Got a persistent cold? It could be nasal polyps



If you are experiencing what you think are cold symptoms and the over-the-counter medications you got from your Canadian pharmacy don't seem to be working, you could be suffering from nasal polyps.

If you are experiencing what you think are cold symptoms and the over-the-counter medications you got from your Canadian pharmacy don't seem to be working, you could be suffering from nasal polyps.

Although the condition sounds serious, nasal polyps are actually common, benign (noncancerous) growths that develop in the nose or sinus cavity. According to WebMD, the polyps will often appear like seedless, peeled grapes and are not painful to the touch.

What causes nasal polyps?
When the tissues inside the nose become inflamed, polyps will begin to grow in the nasal mucosa. According to Healthline, the mucosa is a very important layer of the nose because it works to protect the inside of your nose and sinuses, and also humidifies the air you breathe.

There are many things that can cause inflammation in your nasal mucosa, from allergies to sinus infections to asthma. However, there are also certain medical conditions like hay fever, cystic fibrosis, family history, Churg-Strauss syndrome and sensitivity to nonsteroidal anti-inflammatory drugs like aspirin, ibuprofen and naproxen that could contribute to nasal polyps.

Why colds and nasal polyps are confused with one another
Many of the symptoms of nasal polyps, including constant stuffiness, runny nose, postnasal drip, mouth breathing, lost sense of smell, sinus pressure and congestion, are also typical side effects of a bout with a cold. This is why so many people who end up getting nasal polyps will first take Canadian drugs for a cold first.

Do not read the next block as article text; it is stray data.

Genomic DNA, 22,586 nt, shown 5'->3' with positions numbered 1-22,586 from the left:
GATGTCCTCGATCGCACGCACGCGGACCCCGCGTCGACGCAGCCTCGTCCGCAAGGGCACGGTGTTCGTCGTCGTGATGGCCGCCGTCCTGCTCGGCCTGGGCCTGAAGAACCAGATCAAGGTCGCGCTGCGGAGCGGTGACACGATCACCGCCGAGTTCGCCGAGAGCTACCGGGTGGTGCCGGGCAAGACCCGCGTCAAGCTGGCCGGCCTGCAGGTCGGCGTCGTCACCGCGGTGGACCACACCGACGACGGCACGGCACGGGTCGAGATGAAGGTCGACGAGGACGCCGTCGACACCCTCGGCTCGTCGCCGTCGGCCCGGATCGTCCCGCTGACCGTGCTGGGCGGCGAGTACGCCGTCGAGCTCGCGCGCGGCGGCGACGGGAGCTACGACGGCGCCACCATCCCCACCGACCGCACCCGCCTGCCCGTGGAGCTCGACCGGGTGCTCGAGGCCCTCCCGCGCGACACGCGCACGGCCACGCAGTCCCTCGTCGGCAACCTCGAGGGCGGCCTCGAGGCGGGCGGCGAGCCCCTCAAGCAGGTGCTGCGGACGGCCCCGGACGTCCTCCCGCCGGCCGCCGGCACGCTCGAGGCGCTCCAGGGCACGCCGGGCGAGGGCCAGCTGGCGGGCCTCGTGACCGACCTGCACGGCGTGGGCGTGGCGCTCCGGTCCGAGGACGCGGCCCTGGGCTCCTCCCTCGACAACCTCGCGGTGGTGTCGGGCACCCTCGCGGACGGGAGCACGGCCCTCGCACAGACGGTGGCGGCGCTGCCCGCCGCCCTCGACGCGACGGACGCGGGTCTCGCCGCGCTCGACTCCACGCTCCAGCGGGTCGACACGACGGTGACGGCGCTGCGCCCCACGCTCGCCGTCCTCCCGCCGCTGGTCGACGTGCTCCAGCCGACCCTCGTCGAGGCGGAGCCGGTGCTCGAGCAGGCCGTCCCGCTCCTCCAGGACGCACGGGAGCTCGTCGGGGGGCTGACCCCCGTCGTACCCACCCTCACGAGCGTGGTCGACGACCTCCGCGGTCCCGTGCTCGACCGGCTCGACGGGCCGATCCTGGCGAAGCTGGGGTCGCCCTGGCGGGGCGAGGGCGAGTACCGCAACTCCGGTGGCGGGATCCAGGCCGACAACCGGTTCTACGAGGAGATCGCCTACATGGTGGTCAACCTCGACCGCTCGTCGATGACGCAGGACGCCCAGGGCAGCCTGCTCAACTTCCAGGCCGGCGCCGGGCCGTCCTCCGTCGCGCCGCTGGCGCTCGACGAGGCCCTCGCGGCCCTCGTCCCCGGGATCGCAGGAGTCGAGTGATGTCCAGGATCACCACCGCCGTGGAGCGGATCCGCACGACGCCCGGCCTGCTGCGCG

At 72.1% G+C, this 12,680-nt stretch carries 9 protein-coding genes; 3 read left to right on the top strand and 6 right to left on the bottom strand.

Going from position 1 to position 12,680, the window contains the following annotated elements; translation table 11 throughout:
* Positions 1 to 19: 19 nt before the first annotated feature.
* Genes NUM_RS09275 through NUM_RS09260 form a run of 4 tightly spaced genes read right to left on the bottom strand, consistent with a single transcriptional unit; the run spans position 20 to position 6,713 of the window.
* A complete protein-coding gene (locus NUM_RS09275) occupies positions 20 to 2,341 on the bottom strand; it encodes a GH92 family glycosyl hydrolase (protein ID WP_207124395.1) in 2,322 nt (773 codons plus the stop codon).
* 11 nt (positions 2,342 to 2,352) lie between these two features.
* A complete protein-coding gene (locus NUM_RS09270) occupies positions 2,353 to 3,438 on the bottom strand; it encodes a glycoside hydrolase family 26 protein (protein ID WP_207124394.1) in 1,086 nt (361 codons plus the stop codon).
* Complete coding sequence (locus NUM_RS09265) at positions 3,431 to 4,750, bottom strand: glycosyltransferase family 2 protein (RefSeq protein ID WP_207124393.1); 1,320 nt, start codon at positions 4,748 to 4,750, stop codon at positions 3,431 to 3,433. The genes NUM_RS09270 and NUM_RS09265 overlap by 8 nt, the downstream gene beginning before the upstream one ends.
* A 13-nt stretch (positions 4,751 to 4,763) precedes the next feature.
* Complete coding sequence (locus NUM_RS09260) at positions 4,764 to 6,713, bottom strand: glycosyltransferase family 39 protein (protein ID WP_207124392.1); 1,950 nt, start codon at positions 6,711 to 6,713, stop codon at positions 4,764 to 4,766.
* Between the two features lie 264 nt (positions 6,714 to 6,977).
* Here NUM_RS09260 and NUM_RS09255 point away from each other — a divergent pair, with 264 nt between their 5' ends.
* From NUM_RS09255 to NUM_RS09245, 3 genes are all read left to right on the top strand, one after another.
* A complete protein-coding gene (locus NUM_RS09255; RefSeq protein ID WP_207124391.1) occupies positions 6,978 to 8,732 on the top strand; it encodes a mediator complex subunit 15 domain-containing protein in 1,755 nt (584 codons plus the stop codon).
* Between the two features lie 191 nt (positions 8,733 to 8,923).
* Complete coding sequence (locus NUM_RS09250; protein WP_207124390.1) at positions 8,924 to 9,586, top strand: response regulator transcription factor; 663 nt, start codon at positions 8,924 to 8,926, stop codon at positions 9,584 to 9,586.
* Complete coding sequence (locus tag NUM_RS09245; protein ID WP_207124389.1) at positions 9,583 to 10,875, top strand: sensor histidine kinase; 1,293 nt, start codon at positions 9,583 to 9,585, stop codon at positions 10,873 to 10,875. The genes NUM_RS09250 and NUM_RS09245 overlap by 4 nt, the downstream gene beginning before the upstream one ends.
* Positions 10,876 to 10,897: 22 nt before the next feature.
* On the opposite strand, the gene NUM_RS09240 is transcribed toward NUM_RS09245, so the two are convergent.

How a doctor determines diagnoses nasal polyps
Because the symptoms are so similar, it is important to have a health care professional perform a test with an otoscope to examine the inner cavities of your nose. A doctor may also run a CT scan or MRI to see how enlarged the growth has become or to determine whether or not the polyp is cancerous. If you have never had an allergy test before, a doctor may perform one to see if there is anything that may be causing excess inflammation.

Why treatment for nasal polyps is important
Nasal polyps can lead to bleeding and infection if they are left untreated, and may require more severe measures, such as removal surgery, if they are ignored or become too enlarged, according to the National Institutes of Health. This is why it is important to see your doctor if cold symptoms last more than two weeks. You physician may prescribe Nasonex to help you with symptoms of nasal polyps and inflammation.